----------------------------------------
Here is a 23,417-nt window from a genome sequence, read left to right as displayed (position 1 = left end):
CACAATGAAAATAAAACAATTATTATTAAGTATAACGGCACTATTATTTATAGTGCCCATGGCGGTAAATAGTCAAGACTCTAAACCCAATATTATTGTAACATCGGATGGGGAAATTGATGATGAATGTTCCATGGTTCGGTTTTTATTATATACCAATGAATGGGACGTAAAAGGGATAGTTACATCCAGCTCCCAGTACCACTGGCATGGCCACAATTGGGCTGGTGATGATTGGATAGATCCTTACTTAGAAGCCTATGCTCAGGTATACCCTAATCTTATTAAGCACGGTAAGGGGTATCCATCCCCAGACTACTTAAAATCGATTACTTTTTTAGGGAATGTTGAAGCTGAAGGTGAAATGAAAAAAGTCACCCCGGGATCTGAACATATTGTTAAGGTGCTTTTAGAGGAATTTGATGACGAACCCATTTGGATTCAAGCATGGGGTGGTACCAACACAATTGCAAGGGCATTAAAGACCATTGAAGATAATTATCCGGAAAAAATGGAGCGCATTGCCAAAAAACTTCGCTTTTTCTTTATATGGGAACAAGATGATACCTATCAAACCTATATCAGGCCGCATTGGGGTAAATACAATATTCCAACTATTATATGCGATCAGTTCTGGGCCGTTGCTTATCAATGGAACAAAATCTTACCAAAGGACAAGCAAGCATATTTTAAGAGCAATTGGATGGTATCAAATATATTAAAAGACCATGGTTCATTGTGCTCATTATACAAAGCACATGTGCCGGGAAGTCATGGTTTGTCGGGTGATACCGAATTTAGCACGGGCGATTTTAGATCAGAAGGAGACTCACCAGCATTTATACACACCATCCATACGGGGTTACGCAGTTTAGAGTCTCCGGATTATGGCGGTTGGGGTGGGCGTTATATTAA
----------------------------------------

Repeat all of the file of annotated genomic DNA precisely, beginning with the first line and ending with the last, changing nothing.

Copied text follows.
Here is a 23,417-nt window from a genome sequence, read left to right as displayed (position 1 = left end):
CACAATGAAAATAAAACAATTATTATTAAGTATAACGGCACTATTATTTATAGTGCCCATGGCGGTAAATAGTCAAGACTCTAAACCCAATATTATTGTAACATCGGATGGGGAAATTGATGATGAATGTTCCATGGTTCGGTTTTTATTATATACCAATGAATGGGACGTAAAAGGGATAGTTACATCCAGCTCCCAGTACCACTGGCATGGCCACAATTGGGCTGGTGATGATTGGATAGATCCTTACTTAGAAGCCTATGCTCAGGTATACCCTAATCTTATTAAGCACGGTAAGGGGTATCCATCCCCAGACTACTTAAAATCGATTACTTTTTTAGGGAATGTTGAAGCTGAAGGTGAAATGAAAAAAGTCACCCCGGGATCTGAACATATTGTTAAGGTGCTTTTAGAGGAATTTGATGACGAACCCATTTGGATTCAAGCATGGGGTGGTACCAACACAATTGCAAGGGCATTAAAGACCATTGAAGATAATTATCCGGAAAAAATGGAGCGCATTGCCAAAAAACTTCGCTTTTTCTTTATATGGGAACAAGATGATACCTATCAAACCTATATCAGGCCGCATTGGGGTAAATACAATATTCCAACTATTATATGCGATCAGTTCTGGGCCGTTGCTTATCAATGGAACAAAATCTTACCAAAGGACAAGCAAGCATATTTTAAGAGCAATTGGATGGTATCAAATATATTAAAAGACCATGGTTCATTGTGCTCATTATACAAAGCACATGTGCCGGGAAGTCATGGTTTGTCGGGTGATACCGAATTTAGCACGGGCGATTTTAGATCAGAAGGAGACTCACCAGCATTTATACACACCATCCATACGGGGTTACGCAGTTTAGAGTCTCCGGATTATGGCGGTTGGGGTGGGCGTTATATTAA